Depth

I am often asked to talk about how I do what I do. I don’t find it easy to answer. It is easier for me to talk about how I think about what I do than it is to actually articulate how I do it. So I’ve sought the help of others.

I’m going to be sharing more about facilitation. About my own process. And about great resources out there. (If you’d like facilitation resources directly to your inbox, sign up at the end of this post!)

My friends Tuesday and Tim are awesome facilitators doing work together as The Outside. Their podcast is an inside look into this work. And I found their recent episode of Depth to be specially on point.

You can facilitate to get through an agenda. Or you can facilitate to make change happen. If you want things to change you have to go beyond the surface. You must take a dive. This work demands depth.

But depth is often confused with emotionality. With “too many feelings.” Or with group process that often feels more performative than authentic. So we don’t like it.

We need to go deep enough to connect to each other at the level of our shared humanity. I want to have a sense of what motivates you. And what scares you. I want to know what you want to tell me about your story. And I want to make some sense of how we ended up here together.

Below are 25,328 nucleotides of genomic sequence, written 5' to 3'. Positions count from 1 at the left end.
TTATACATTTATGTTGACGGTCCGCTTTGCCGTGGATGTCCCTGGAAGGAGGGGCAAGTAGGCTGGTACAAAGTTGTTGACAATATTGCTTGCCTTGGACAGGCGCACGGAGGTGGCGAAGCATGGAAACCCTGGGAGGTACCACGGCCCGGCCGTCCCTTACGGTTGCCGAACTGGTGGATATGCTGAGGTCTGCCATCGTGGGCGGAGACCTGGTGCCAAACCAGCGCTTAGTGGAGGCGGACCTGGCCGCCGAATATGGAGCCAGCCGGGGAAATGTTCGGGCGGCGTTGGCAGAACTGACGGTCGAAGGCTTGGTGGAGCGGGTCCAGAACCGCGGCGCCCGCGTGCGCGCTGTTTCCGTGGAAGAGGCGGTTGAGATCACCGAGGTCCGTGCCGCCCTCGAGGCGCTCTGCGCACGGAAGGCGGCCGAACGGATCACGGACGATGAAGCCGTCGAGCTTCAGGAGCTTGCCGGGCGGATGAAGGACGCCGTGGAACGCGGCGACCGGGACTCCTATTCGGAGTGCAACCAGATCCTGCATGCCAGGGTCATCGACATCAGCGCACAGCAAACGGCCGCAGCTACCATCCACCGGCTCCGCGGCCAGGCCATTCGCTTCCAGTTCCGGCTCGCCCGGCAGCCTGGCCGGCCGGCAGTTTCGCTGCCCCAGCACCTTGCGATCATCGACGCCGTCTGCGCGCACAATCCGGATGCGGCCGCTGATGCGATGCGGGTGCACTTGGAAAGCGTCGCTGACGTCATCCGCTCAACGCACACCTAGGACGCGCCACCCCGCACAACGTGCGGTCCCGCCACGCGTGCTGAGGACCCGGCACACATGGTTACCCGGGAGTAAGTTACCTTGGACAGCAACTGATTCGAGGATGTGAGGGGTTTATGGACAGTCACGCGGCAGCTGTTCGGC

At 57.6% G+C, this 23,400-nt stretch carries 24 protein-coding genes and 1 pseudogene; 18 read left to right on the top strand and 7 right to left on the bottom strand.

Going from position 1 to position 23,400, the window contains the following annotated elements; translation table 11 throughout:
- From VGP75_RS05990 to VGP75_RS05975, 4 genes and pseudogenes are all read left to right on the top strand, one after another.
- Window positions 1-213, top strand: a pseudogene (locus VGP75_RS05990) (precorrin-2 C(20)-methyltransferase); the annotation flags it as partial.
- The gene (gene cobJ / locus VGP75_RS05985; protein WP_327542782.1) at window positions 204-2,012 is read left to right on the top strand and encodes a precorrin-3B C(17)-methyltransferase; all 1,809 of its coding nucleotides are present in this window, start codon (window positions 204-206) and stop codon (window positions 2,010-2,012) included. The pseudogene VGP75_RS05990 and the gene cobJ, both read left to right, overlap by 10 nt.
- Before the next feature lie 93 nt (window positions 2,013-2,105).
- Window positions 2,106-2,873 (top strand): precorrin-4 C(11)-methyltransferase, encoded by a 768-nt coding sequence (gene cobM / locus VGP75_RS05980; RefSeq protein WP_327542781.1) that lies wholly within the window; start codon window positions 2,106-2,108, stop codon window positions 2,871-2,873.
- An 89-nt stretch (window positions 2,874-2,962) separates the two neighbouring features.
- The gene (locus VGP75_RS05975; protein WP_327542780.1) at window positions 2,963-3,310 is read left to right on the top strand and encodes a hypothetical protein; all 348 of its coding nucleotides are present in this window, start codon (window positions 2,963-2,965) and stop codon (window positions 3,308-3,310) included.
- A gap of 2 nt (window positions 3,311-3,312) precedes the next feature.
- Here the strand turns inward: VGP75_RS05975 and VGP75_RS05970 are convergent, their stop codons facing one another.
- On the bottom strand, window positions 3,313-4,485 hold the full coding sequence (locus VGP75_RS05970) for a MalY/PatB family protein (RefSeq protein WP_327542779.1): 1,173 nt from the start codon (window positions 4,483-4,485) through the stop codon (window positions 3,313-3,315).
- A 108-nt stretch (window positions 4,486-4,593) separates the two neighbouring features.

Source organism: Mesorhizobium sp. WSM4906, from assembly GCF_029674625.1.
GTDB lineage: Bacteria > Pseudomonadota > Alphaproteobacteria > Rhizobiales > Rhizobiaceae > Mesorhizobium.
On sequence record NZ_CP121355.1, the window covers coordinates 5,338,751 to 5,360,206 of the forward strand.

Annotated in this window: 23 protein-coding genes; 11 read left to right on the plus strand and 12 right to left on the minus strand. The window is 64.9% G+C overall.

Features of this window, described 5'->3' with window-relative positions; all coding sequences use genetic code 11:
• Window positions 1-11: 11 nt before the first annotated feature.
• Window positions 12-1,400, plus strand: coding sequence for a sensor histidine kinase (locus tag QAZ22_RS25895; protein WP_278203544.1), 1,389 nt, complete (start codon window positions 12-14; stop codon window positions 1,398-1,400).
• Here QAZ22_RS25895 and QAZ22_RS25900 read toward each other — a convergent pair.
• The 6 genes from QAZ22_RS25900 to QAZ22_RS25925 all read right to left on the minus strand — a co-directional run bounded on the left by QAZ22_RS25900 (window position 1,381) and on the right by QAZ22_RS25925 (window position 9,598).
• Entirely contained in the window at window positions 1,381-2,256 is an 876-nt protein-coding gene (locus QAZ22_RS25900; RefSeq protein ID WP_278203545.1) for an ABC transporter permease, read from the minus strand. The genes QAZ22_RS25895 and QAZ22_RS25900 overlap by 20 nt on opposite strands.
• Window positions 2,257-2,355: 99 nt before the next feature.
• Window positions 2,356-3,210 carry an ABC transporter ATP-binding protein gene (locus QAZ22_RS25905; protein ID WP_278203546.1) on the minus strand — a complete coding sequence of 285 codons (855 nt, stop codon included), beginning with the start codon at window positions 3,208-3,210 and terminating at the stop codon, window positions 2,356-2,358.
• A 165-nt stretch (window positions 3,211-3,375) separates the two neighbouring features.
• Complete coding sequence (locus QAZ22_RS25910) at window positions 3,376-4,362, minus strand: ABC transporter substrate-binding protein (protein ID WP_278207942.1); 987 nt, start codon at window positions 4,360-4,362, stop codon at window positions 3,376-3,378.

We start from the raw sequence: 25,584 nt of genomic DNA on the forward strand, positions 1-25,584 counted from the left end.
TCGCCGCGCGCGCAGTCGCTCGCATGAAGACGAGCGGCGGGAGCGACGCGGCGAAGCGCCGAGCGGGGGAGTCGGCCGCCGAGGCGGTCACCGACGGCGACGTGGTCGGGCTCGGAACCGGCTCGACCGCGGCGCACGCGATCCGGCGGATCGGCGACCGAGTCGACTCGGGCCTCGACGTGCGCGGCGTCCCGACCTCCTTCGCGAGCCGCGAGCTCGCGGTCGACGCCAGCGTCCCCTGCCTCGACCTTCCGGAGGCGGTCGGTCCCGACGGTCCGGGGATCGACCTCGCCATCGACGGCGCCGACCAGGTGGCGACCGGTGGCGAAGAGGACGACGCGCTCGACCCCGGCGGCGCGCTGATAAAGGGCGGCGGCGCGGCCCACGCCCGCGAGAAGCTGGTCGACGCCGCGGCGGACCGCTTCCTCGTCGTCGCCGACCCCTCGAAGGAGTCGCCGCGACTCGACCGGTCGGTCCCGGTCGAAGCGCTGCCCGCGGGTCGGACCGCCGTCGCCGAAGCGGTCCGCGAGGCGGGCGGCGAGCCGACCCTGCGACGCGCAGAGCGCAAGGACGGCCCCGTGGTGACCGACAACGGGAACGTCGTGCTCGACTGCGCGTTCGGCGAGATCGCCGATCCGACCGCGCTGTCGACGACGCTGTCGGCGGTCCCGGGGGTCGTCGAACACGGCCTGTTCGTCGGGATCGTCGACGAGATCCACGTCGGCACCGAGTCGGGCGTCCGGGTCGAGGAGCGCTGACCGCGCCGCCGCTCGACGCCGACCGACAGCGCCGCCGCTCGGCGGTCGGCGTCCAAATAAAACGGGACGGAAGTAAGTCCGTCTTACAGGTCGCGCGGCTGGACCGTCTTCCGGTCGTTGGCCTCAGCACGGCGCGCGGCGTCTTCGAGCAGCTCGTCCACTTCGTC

Relationships = Results


But as Tuesday says in the podcast “we have been conditioned out of depth. The status quo in the workplace is not necessarily connected with the self or other people. We have structured our professionalism to not include vulnerability, authenticity or yearning.”

This is a set up. We have organized ourselves along a mechanistic worldview. We forgot that everything is interconnected. And we treat human organizations as machines, striving for efficiency.

However, “significant change requires we get to depth because it’s the only way we discover the detour to something new. Staying in it when it gets hard is imperative to try something different. Go deep, be in it together, get uncomfortable.”

This is what we mean by depth. And it demands masterful facilitation. The space needs to be held well enough to help us get out of the habit of staying on the surface. We will experience resistance. There is feeling here. And a different set of sensations. There is more vulnerability. And this is what leads to connection.

Depth is where we find a way. It is the counterbalance to all the frantic busy work that keeps us stuck on the surface. It is where we come together. And it is how we become whole.